After putting up a photo of Alex Lowe on the previous post and getting lots of comments from mutual friends, I had a pang of nostalgia for Alex and dug up a few more. I first met Alex in 1991 when we both started working at the newly formed Black Diamond Equipment in Ventura, California (it had yet to move to SLC) and although I only knew him for eight years, I have a ton of photos from that period as there was seldom a dull outing with Alex.
For a gallery with captions, click the link below:
Alex and David Bridges died in an avalanche in 1999, and as a friend later said, “His friends were the lucky ones as they actually knew him. It’s the people who never did who I feel sorry for.” Like anyone who got out with Alex, I learned a ton of technical tricks from him, but more than that, I learned a new way of looking at skiing and climbing. This first occurred when we were looking at a Chouinard Equipment poster of a guy climbing a ribbon of ice while he was getting hosed by an avalanche from above. My impression was that the line looked about as burly as it gets, but then Alex started pointing out possible mixed routes in the background of the photo and described them as “This is where things get really interesting!” It was much the same with skiing where I was looking at established classic lines, whereas Alex was looking at doing them in the dark before work, enchaining a series of them, connecting lines with rope work and generally blending the idea of skiing and climbing together in a way that had never even occurred to me.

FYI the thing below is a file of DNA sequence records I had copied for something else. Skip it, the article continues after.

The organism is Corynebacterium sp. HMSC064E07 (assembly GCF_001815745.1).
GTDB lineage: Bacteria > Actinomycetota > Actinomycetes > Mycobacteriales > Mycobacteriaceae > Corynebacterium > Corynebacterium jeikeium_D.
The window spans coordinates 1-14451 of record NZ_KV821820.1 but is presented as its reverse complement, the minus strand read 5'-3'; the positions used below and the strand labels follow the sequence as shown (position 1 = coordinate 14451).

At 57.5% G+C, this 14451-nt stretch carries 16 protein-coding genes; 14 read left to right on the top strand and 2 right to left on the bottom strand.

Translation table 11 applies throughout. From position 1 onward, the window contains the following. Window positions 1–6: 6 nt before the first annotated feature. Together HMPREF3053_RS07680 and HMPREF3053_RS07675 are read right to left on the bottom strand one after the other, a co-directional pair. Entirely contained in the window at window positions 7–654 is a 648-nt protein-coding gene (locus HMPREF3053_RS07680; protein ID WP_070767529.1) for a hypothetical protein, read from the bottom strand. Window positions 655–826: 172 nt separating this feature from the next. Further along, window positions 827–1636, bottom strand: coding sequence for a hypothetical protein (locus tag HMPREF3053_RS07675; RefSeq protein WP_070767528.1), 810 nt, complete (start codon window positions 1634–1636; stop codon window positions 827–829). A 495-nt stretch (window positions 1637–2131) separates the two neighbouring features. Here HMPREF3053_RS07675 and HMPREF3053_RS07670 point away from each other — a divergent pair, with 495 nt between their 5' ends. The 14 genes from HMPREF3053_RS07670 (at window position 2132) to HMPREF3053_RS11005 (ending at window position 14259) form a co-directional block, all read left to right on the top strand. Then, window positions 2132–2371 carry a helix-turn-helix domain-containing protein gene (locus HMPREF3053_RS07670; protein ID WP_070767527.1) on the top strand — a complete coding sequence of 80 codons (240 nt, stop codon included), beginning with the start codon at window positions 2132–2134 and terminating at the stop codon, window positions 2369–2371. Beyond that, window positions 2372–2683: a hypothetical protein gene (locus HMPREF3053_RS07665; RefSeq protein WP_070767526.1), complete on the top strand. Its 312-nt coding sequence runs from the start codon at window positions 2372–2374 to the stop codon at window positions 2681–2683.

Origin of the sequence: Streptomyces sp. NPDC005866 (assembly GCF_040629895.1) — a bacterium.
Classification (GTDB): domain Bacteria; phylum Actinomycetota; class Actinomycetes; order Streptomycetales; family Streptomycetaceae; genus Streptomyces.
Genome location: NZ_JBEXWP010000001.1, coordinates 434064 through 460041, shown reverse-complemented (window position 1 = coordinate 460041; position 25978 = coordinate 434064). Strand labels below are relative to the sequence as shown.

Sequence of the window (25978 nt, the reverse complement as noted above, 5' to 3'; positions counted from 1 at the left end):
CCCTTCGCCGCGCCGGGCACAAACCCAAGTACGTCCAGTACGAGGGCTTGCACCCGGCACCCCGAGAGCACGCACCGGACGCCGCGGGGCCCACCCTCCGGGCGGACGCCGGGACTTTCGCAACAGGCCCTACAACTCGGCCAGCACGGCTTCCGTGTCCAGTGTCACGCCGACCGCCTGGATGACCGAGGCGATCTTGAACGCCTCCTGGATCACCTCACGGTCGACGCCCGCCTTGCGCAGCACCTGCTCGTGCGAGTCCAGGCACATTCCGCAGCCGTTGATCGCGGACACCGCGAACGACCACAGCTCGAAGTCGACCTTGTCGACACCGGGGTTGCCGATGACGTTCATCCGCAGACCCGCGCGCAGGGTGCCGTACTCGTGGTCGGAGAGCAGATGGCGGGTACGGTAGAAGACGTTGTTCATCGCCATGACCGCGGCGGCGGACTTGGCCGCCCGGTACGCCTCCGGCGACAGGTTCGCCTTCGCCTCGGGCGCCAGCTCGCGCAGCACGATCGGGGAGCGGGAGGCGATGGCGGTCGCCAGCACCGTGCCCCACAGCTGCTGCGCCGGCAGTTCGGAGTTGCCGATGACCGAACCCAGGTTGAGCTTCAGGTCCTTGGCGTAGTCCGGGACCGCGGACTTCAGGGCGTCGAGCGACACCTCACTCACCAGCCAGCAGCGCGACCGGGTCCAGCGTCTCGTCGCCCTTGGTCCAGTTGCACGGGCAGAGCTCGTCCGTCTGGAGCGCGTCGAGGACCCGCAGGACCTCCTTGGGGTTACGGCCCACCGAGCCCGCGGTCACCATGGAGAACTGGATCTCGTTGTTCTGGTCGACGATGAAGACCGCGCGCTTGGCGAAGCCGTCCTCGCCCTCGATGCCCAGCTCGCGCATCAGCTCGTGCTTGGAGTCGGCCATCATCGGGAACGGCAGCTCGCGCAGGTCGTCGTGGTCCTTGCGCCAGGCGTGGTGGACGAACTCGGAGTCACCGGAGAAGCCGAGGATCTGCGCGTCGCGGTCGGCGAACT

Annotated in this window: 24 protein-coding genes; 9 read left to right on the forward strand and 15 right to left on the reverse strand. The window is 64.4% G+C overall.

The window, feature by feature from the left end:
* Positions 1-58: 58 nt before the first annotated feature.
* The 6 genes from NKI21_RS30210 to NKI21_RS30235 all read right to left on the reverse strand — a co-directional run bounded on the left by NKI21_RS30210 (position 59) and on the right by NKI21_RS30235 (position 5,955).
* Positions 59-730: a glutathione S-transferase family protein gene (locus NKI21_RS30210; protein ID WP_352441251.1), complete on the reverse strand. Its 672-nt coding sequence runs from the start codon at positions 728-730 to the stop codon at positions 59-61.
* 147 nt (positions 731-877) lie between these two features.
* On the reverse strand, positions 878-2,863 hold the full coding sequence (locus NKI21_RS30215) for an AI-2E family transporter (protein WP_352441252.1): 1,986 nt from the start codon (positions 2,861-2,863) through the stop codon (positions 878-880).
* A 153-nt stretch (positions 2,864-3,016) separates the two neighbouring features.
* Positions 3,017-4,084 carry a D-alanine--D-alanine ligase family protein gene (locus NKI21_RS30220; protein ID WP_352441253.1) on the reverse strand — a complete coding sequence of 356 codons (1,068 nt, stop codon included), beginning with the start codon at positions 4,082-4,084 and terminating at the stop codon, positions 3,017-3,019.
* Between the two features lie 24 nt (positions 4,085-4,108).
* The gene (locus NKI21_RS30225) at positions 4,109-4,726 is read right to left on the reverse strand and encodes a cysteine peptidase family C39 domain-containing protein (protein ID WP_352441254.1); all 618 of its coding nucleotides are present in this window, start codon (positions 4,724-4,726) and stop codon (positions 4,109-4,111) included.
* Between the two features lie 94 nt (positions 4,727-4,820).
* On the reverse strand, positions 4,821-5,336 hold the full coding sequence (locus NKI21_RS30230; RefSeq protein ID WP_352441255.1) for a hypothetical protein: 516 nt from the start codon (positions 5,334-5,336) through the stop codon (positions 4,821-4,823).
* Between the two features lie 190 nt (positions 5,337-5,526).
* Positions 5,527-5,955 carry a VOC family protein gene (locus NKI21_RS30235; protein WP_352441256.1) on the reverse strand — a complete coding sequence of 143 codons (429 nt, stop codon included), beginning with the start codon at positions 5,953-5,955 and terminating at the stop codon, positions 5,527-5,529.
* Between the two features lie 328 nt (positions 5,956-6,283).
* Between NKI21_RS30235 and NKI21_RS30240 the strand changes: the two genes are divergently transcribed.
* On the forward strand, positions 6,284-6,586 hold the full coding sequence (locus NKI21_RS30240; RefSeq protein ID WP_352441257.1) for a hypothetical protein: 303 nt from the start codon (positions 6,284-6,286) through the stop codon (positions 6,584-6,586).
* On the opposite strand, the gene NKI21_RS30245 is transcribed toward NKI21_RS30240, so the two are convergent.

Alex’s endless energy and love of being in the mountains with people meant that he got out with hundreds of partners over the years. It didn’t seem to matter how good or bad a climber/skier you were, as Alex inevitably led the charge, as well as all the pitches, broke trail and more often than not, made you breakfast. As an early Dawn Patroller in the Wasatch, Alex would often break trail and then do multiple laps to your one. It was fairly common to lose him in the dark, in which case the tiny glow from his headlamp way up ahead on some mountain top would merge with the stars, which is a fitting way to remember him.
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